- Denis C. Theriault
- Roger Goldingay, right, owner of the Cartlandia pod on SE 82nd, addresses the council.
Fretting over the (remote) prospect that the Oregon Liquor Control Commission might suddenly decide to give annual liquor licenses out to hundreds of food carts all across Portland, the Portland City Council this morning approved a resolution asking the OLCC to let city officials, cops, and maybe even industry representatives help craft hard-and-fast rules meant to govern who gets a license and who doesn't.
Even more importantly for a frustrated Mayor Sam Adams—who seized on a chance to take a stand against a dramatically "underfunded" liquor regulation system he called broken—the city also wants explicit powers to crack down on any hooch-slinging carts that don't toe the line.
The vote on the resolution, put forward by Commissioner Amanda Fritz, came after a somewhat feisty hearing that pitted the only cart operator in town currently seeking such a license—Roger Goldingay of Cartlandia over on SE 82nd—against a prosecutorial city council worried they'd otherwise be powerless to stop a wave of license applications let loose by the OLCC. The resolution counts some 690-plus food carts in the city. Update: The post ought to have indicated that Dan Saltzman voted no.
"I'm surprised to hear you don't think there are any rules we have to abide by," Goldingay tried to tell the council. "We have certainly been presented with a lot of rules by the OLCC."
The OLCC has long granted cart operators temporary licenses. But after the state Justice Department ruled it had to treat carts like regular restaurants, it began devising guidelines to govern how and when carts could apply for the annual permits. The problem, as Fritz and Adams see it, is that those guidelines aren't as strict as actual OLCC "rules"—giving the city little recourse for shaping them or enforcing them.
"I have grave concerns about this proposal. We are spread thin as it is," Adams said, taking pains to declare his love of food carts but later referencing the city's struggle to shut down a problem establishment like Club 915 even with tougher "rules" in place. "Even if a fraction of the 696 apply it's a real problem for us. We're looking at budget cuts. We're also looking at gang violence. If this moves forward, it will inherently make our job harder."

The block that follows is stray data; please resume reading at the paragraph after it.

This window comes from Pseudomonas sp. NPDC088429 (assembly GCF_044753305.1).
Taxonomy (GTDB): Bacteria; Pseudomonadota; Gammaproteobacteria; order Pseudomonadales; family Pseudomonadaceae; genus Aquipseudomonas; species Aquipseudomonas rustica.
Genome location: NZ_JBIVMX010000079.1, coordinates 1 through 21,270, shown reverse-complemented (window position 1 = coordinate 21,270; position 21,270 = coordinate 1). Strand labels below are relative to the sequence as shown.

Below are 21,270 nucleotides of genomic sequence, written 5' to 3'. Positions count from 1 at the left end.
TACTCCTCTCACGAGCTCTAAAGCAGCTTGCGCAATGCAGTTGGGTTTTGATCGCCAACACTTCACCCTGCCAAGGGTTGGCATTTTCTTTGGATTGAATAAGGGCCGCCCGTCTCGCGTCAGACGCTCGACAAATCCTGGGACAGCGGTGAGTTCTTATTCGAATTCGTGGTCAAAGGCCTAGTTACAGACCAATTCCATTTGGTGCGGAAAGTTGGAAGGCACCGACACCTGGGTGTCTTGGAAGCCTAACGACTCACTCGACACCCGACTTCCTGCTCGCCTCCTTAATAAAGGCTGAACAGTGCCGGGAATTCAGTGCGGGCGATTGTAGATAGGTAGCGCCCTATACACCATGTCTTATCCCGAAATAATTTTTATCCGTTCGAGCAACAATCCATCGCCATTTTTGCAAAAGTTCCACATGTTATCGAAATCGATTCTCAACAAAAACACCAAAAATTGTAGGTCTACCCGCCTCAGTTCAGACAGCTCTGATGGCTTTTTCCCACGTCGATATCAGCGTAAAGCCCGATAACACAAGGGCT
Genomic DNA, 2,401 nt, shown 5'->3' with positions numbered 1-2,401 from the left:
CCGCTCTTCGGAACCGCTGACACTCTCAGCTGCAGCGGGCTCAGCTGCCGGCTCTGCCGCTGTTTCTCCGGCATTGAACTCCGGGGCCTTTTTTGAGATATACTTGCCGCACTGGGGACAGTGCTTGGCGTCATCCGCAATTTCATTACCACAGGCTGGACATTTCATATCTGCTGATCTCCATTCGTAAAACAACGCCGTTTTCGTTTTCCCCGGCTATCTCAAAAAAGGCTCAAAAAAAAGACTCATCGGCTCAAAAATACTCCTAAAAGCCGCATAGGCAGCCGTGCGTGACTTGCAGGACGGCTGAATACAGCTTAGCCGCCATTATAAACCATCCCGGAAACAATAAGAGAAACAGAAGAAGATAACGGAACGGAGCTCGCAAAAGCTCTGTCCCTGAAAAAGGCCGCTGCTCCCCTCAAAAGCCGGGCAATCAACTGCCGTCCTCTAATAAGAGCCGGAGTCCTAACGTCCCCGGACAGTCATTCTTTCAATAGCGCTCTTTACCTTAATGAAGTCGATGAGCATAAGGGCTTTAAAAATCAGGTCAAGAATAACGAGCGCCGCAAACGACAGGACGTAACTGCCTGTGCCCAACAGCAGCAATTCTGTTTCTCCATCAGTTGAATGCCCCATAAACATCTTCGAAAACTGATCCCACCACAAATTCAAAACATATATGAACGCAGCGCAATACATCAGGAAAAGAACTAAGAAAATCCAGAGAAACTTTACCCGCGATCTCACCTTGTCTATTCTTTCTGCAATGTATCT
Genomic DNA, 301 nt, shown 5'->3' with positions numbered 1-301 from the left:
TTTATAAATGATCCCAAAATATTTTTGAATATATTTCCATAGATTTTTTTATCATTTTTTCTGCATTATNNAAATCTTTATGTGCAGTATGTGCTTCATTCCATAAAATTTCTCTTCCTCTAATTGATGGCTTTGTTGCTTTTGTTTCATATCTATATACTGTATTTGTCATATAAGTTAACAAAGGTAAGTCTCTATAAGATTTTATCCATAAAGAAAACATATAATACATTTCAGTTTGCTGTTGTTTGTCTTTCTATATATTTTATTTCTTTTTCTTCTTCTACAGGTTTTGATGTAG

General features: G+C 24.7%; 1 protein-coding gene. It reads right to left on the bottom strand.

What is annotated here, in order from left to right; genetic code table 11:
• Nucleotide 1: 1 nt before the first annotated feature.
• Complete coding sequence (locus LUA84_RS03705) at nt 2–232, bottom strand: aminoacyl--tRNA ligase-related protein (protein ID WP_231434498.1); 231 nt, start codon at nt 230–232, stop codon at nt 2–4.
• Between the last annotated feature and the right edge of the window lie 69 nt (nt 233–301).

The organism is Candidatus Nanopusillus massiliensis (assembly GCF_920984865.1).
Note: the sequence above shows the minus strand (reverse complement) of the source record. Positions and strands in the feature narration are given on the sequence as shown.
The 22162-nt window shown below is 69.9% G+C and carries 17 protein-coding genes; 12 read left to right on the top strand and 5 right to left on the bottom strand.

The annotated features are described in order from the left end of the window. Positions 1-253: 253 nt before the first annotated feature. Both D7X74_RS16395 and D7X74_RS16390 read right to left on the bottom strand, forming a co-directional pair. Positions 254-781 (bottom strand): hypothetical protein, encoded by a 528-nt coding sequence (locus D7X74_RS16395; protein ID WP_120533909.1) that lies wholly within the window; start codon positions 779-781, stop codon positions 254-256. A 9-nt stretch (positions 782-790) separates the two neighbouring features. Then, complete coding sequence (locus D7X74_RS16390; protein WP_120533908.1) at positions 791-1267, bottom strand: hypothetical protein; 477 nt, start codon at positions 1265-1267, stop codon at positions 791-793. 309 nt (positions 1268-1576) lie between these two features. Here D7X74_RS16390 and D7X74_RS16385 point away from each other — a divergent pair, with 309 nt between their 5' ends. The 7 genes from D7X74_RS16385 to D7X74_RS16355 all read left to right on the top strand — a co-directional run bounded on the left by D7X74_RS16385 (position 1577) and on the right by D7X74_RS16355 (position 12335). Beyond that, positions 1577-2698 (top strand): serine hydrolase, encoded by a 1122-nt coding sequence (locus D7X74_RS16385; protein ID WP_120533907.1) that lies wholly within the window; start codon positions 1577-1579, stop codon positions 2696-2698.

The resolution actually has support from the Oregon Street Food Association, an upstart lobbying group newly cleaved from the combative, brick-and-mortar-focused Oregon Restaurant and Lodging Association. But that didn't stop the discussion from dancing all over that fault line.
After all, noted Whiffies owner Gregg Abbott, the lack of liquor sales was something cart owners could point out whenever restaurant owners groused about things like having to pay for bathrooms.
"We support the resolution," Abbott told me after the meeting, speaking on behalf of OSFA. "We'd like clearcut rules that make sure public safety is taken care of. We'd like to see someone have enforceable rules."
Representatives from neighborhood groups, the Downtown Marketing Initiative, and Travel Portland also spoke in favor of the resolution, worried about what would happen to downtown if common drunks suddenly found a host of new places to pick up their peculiar kind of fuel.
Goldingay said he'd already done much of what was requested by the OLCC—explaining that he had put up a fence around the cart pod's entire lot, which he owns, that he'd hired extra staff to monitor drinkers, and that he'd only sell beer and wine from noon to 10 pm (though the OLCC would allow sales from 7 am to midnight).
"There's a reason Cartlandia is the first one the OLCC has brought to the table," he said. "I'm the only one."
Randy Leonard, who took on food carts back when he ran the Bureau of Development Services, accused Goldingay of trying to serve beer and wine in an area he described as "ground zero" for high crime and poverty. Leonard, who lives on the east side, very dramatically exclaimed that he doesn't even let his wife venture alone to pick up parcels at a nearby post office.
Then came a threat.
"Under the category of be careful what you ask for, you might get it," Leonard said, also reminding the room that . "If you add alcohol to the mix, it's a matter of time before some state legislator or some very focused member of the city council figures out a way to shut you down. I'd really think hard about what you're doing and I'd especially think hard about where you're trying to do it at."
Earlier Leonard had raised the prospect of hundreds of food carts serving liquor to customers without walls to contain their LOUD REVELRY. "We've been pretty lax on enforcing," Leonard said. "This [resolution] is a good start in terms of strategy, but i think there are other strategies we might use as well. They may not make food cart owners happy."
Fritz repeatedly tried to step back from focusing on just one cart pod, and spread that message to TV cameras after the meeting.
"This hearing is not about whether Cartlandia should have a liquor license," she testified. "It's about whether we should have rules for the whole city."
Abbott said he thought concerns about liquor sales sprouting all over town were overblown. He said that under the least rigorous application of the OLCC's guidelines, only 10 pods at most could get into the booze business. Realistically, though, he said it would closer to three or four who could afford to comply with the rules and still have booze sales pencil out.
As to whether this might become another excuse for moneyed, politically connected interests to take shots at food carts?
"Sam's assertion that the entire system is broken is correct," Abbott says. "But I take Sam at his word. He loves food carts."